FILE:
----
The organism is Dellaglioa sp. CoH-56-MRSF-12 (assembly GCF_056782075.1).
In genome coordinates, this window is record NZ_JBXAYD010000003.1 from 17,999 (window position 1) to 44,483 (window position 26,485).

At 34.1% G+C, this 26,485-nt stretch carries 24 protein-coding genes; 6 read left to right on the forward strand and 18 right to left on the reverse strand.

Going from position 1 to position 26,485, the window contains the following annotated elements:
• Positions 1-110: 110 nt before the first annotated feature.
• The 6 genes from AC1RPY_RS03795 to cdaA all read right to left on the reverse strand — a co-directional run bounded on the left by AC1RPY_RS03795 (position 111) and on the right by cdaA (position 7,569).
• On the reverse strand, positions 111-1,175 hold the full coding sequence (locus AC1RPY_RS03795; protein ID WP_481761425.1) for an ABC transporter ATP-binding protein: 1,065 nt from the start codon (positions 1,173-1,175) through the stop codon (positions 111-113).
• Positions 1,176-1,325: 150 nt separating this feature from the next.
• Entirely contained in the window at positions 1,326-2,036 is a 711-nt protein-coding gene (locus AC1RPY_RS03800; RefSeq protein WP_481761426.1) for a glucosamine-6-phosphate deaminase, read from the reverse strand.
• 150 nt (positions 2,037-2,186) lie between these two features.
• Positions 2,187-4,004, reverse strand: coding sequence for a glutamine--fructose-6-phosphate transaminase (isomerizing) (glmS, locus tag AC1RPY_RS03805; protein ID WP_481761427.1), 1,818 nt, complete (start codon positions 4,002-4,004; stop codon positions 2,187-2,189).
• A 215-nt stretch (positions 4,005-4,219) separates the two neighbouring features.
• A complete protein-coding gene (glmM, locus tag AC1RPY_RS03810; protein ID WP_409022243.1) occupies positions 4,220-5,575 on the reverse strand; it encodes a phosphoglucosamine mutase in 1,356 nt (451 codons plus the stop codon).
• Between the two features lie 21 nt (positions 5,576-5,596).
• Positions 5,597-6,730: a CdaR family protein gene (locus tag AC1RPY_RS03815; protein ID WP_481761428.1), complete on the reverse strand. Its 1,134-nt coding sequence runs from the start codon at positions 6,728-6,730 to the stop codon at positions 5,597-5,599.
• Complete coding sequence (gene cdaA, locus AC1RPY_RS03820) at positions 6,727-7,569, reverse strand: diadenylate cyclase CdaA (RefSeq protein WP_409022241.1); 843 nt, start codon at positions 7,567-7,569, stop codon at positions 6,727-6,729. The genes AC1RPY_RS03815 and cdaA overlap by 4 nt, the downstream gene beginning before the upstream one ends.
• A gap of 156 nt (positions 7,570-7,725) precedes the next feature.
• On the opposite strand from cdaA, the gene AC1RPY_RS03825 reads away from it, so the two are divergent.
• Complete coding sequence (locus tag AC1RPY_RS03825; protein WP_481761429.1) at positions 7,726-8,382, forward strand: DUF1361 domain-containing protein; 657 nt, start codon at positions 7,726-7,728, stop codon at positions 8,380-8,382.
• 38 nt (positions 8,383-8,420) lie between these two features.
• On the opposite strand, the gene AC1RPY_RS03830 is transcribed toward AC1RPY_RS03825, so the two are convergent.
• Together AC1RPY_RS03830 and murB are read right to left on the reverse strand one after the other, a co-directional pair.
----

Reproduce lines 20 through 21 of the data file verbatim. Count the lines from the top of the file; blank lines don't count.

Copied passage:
• 38 nt (positions 8,383-8,420) lie between these two features.
• On the opposite strand, the gene AC1RPY_RS03830 is transcribed toward AC1RPY_RS03825, so the two are convergent.